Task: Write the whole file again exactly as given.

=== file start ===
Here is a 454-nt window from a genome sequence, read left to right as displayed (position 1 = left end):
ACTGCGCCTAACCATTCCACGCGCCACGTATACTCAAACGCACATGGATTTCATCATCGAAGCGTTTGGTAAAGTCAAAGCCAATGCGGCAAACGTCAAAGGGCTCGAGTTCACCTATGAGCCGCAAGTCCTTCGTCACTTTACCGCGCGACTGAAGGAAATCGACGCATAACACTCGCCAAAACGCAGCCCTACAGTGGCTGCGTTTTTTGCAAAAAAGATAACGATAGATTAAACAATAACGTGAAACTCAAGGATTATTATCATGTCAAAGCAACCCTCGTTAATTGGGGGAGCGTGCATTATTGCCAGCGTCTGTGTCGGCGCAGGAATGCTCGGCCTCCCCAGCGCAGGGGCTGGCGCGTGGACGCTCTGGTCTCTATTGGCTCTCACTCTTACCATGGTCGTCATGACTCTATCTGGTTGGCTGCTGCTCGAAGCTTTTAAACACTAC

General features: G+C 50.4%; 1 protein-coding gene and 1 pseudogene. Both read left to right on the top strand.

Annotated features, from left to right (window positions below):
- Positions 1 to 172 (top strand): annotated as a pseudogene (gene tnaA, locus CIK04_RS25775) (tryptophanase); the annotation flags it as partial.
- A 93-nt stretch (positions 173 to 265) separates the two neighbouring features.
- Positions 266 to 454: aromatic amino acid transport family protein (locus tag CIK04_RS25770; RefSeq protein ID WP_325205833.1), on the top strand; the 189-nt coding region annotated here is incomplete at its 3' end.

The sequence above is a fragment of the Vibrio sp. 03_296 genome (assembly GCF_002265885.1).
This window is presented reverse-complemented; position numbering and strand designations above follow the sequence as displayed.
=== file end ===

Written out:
Here is a 454-nt window from a genome sequence, read left to right as displayed (position 1 = left end):
ACTGCGCCTAACCATTCCACGCGCCACGTATACTCAAACGCACATGGATTTCATCATCGAAGCGTTTGGTAAAGTCAAAGCCAATGCGGCAAACGTCAAAGGGCTCGAGTTCACCTATGAGCCGCAAGTCCTTCGTCACTTTACCGCGCGACTGAAGGAAATCGACGCATAACACTCGCCAAAACGCAGCCCTACAGTGGCTGCGTTTTTTGCAAAAAAGATAACGATAGATTAAACAATAACGTGAAACTCAAGGATTATTATCATGTCAAAGCAACCCTCGTTAATTGGGGGAGCGTGCATTATTGCCAGCGTCTGTGTCGGCGCAGGAATGCTCGGCCTCCCCAGCGCAGGGGCTGGCGCGTGGACGCTCTGGTCTCTATTGGCTCTCACTCTTACCATGGTCGTCATGACTCTATCTGGTTGGCTGCTGCTCGAAGCTTTTAAACACTAC

General features: G+C 50.4%; 1 protein-coding gene and 1 pseudogene. Both read left to right on the top strand.

Annotated features, from left to right (window positions below):
- Positions 1 to 172 (top strand): annotated as a pseudogene (gene tnaA, locus CIK04_RS25775) (tryptophanase); the annotation flags it as partial.
- A 93-nt stretch (positions 173 to 265) separates the two neighbouring features.
- Positions 266 to 454: aromatic amino acid transport family protein (locus tag CIK04_RS25770; RefSeq protein ID WP_325205833.1), on the top strand; the 189-nt coding region annotated here is incomplete at its 3' end.

The sequence above is a fragment of the Vibrio sp. 03_296 genome (assembly GCF_002265885.1).
This window is presented reverse-complemented; position numbering and strand designations above follow the sequence as displayed.